It’s been awhile since I’ve posted anything deeply personal on this site, but today deserves an exception, for today is the tenth anniversary of my marriage.
Had you asked me in the summer of 2000 how life would play out, I would not have painted the picture I have now, living on the Upper West Side, preparing to send my oldest child to kindergarten in the city, getting ready to take a vacation in a car older than my wedding vows, four weeks into a new job, a dog come and gone from our family, living in a rented apartment after moving twice in fifteen months. Who could ever guess such things? Not I.
That said, here’s what I hoped would happen, all of which has played out to plan: I’m married, I have two wonderful boys, I’m thoroughly jazzed about my career, and I love the new apartment and the fact that I’m still in Manhattan. And I’m beyond lucky to be married to my wife, Amy, who is sharing this wonderful moment in time with me and, frankly, continuing to make everything in our lives happen the right way.
We’ve made each other laugh, we’ve consoled each other when we’ve cried, we’ve celebrated personal and professional victories large and small. We routinely sacrifice our own desires to accommodate the other. We brought two amazing people into this world and we strive as partners to give them all the love and support and perspective they can handle. We see the world the same way, and when we don’t, we learn from each other. We are smarter, savvier, more thoughtful people by virtue of our being together.
Since we got married, Amy and I have traveled the world, together and separate, across five continents. We’ve spoiled ourselves at amazing hotels and, at least once, feared for our well-being in another country. We’ve indulged in everything from business class international travel to $13 ninety-minute footrubs in Beijing (you have no idea). We have seen many a Broadway show and Hollywood movie. We’ve swooned over foods of all stripes, not least of which include a spicy tuna roll in the Village and a spaghetti with clams on Amsterdam Avenue. We’ve bought furniture, art, china, gadgets, real estate. Almost always, we’ve done these things as a team, by mutual decision or consent.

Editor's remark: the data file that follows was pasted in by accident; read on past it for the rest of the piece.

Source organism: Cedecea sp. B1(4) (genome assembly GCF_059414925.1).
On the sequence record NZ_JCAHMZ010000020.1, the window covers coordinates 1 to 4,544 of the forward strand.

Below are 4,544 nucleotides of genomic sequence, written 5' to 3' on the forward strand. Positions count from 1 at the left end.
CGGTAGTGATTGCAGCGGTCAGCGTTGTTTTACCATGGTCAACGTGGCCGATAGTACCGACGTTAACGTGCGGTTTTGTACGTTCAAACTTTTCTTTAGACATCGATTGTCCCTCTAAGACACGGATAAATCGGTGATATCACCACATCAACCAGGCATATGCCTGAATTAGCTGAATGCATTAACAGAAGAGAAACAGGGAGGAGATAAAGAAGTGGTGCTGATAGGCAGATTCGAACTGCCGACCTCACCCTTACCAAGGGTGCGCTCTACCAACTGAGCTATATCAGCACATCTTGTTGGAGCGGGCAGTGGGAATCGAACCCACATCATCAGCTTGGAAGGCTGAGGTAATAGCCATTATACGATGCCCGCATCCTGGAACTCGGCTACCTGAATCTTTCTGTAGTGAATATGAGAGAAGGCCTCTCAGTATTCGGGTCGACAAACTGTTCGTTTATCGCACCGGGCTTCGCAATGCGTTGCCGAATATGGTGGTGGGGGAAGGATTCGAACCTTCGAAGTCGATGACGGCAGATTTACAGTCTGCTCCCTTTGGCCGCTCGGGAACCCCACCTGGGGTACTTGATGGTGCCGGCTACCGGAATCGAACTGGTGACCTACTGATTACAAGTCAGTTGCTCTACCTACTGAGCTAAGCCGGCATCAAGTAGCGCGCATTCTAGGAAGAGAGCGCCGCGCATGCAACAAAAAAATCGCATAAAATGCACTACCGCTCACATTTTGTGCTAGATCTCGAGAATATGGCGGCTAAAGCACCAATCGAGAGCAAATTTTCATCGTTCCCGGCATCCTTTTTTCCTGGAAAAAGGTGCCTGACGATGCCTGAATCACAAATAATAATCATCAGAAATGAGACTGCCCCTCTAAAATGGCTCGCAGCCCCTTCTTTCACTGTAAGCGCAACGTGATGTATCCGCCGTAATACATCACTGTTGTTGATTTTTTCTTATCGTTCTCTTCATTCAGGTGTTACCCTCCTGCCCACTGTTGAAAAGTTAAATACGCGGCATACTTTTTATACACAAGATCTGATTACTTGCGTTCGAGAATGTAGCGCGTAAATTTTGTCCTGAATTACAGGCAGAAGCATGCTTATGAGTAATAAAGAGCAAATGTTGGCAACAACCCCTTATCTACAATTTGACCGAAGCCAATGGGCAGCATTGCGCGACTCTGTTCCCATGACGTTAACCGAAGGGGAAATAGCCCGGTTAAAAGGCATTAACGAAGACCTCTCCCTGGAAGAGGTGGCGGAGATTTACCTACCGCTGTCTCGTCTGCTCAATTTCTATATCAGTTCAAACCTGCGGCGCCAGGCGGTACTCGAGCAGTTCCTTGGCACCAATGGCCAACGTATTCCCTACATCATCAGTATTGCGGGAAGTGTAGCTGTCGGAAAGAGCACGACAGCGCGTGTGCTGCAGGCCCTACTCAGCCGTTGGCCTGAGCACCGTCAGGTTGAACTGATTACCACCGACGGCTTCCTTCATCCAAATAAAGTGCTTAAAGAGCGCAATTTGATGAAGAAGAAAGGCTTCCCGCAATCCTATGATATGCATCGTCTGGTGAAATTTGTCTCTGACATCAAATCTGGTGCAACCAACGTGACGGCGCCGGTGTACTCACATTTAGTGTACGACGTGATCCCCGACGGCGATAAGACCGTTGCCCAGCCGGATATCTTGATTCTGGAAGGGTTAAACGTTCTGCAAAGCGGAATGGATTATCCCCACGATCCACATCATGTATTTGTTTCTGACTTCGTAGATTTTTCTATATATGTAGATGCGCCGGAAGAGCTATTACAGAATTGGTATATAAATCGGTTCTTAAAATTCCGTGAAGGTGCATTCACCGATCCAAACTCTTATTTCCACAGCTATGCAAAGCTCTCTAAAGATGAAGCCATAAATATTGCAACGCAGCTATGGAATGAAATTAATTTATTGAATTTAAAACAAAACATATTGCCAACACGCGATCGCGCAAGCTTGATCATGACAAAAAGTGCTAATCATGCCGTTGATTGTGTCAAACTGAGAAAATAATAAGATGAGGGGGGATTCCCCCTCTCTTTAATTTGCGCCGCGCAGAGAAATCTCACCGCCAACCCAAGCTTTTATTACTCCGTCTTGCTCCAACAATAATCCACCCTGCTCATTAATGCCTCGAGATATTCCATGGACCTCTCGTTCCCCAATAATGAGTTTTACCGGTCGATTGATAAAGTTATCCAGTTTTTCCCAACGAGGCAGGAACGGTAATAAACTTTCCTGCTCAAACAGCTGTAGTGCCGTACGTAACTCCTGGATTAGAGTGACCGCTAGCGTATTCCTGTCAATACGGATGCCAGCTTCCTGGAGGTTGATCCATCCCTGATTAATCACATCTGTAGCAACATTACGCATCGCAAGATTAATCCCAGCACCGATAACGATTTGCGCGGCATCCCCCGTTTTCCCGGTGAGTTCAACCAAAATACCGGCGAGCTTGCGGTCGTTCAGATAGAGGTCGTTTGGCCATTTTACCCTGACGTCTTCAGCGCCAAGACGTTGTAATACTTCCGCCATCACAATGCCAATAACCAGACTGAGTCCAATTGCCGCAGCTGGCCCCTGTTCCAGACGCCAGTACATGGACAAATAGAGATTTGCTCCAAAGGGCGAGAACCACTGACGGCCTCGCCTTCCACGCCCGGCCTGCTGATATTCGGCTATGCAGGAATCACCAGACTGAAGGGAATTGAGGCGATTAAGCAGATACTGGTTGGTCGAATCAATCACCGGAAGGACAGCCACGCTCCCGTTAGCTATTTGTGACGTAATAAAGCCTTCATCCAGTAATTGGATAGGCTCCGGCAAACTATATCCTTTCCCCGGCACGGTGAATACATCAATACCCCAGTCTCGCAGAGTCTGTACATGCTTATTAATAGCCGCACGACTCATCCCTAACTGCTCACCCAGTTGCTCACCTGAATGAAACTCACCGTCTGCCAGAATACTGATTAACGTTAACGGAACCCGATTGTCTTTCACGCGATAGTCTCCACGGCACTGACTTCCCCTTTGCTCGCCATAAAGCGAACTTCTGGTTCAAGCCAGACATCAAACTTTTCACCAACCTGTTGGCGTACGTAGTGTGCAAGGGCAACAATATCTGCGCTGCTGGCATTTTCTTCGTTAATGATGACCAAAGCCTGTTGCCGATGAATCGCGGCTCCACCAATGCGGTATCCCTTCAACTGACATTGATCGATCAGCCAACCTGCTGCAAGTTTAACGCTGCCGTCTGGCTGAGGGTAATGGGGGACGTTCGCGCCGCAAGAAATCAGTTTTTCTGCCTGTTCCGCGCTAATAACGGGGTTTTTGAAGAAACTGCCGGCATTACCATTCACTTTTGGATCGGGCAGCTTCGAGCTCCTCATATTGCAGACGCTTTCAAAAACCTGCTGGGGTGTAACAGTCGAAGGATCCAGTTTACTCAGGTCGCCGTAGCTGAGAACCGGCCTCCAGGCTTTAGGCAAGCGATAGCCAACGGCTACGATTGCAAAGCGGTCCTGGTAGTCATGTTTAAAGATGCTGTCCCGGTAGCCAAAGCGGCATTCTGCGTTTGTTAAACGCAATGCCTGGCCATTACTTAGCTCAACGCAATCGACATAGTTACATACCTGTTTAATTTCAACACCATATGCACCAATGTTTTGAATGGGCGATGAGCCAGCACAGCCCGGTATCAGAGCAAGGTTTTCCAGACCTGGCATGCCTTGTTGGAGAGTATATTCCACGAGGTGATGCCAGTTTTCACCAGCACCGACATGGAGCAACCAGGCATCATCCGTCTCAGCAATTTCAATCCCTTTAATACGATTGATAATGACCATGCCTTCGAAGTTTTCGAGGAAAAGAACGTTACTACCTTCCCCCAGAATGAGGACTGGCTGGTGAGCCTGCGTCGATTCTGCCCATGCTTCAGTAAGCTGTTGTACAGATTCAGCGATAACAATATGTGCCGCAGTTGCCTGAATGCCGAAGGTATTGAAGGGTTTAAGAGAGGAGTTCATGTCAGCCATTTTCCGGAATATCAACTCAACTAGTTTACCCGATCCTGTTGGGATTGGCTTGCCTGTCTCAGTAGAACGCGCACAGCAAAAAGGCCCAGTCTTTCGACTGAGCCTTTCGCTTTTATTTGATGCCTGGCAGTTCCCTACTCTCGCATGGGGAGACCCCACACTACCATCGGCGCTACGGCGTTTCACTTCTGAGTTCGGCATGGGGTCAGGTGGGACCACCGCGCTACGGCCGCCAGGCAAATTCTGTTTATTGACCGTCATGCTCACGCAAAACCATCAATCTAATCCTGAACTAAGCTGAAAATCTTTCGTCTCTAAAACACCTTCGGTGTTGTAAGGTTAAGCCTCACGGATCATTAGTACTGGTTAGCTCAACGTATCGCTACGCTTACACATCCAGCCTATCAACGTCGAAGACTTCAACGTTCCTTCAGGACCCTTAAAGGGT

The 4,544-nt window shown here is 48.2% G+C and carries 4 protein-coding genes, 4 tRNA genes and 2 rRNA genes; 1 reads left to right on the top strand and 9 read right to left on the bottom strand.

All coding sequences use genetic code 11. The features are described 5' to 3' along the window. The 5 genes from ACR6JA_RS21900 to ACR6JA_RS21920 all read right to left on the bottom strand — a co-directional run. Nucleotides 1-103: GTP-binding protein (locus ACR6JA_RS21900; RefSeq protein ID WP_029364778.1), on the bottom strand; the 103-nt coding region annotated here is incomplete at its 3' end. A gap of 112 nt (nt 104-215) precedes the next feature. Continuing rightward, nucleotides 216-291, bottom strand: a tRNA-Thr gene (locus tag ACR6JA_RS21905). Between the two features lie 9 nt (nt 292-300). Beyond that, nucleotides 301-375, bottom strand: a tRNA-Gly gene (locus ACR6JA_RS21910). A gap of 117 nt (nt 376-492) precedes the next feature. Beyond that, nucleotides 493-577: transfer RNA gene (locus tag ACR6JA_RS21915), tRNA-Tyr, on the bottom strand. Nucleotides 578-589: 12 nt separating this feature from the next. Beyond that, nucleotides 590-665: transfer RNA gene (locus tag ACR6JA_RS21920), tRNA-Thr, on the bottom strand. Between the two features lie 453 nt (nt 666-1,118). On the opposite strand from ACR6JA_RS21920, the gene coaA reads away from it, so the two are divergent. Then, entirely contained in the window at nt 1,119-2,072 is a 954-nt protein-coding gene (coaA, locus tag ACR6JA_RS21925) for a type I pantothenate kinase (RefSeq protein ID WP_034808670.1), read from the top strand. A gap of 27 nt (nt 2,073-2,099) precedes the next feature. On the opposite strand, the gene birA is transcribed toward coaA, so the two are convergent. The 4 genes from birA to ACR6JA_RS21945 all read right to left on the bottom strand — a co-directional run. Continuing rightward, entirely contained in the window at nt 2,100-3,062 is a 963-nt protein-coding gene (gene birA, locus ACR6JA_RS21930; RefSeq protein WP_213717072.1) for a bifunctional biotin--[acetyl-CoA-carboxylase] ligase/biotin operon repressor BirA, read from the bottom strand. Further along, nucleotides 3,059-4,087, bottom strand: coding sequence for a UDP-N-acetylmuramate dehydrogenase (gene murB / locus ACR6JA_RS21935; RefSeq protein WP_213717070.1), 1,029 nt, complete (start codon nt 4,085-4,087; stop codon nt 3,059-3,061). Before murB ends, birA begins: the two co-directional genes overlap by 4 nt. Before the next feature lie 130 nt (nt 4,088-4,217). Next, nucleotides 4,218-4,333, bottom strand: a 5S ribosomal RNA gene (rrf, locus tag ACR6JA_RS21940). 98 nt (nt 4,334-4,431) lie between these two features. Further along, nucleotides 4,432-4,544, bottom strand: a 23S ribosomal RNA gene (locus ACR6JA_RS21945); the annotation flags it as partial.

We’ve supported each other countless times and ways as our careers have evolved. Amy has watched me explore five (sheesh) full-time employers, a handful of startups and freelancing and consulting opportunities, business trips from Staten Island to Sydney, and two years in business school. I’ve watched her make it 13 years at the same job, going on film shoots from Punta del Este (I went on that one) to Prague (hey! I went on this one too), advancing to the upper ranks of her field, winning awards and producing work that has, on more than one occasion, become an instant classic.
I have often joked that I am so bad at project management that I married a producer for balance. Our marriage truly lets us play to our strengths. We are the epitome of balance, to the point where we subconsciously stagger our emotions when we’re sad, so each of us can take a turn providing support and perspective for the other. I conceptualize, Amy executes. She packs, I carry. Amy does most of the laundry, I do most of the grocery shopping. Unique? Probably not. Satisfying? Unspeakably so.
All of which is prelude and subordinate to the other members of our home, Nathan and Eli, who are pure bundles of joy and pride in our lives. Neither would be here without my wife’s sheer willpower and determination, in myriad ways, and neither would be as bright-eyed, responsible, organized or well-dressed without their mother’s magic touch. Not a day goes by that I am not appreciative of the sheer parenting that Amy puts into running our home.
Ten years of marriage, two careers and two kids often puts a relationship into an operational mode. It’s rare that we get a chance to reflect on things and enjoy the moment. So we took a night for ourselves this week, going out to a fancy dinner to celebrate our enduring love as a couple; and tomorrow, we head to Martha’s Vineyard—our eighth visit to the island together—for a week away with the kids. It’s a great way to cap a milestone in our lives.
A few weeks ago, when I had to take our sick toddler to the pediatric emergency room, and my wife was orchestrating our well-being from two thousand miles away, and her sister the doctor was checking in on us feverishly while talking to both our pediatrician and our ENT, and a swarm of family support rained down, I took to Facebook and posted, simply, “I married well.” I couldn’t have been more accurate.
I love you, Amy. Here’s to many more decades of great things together.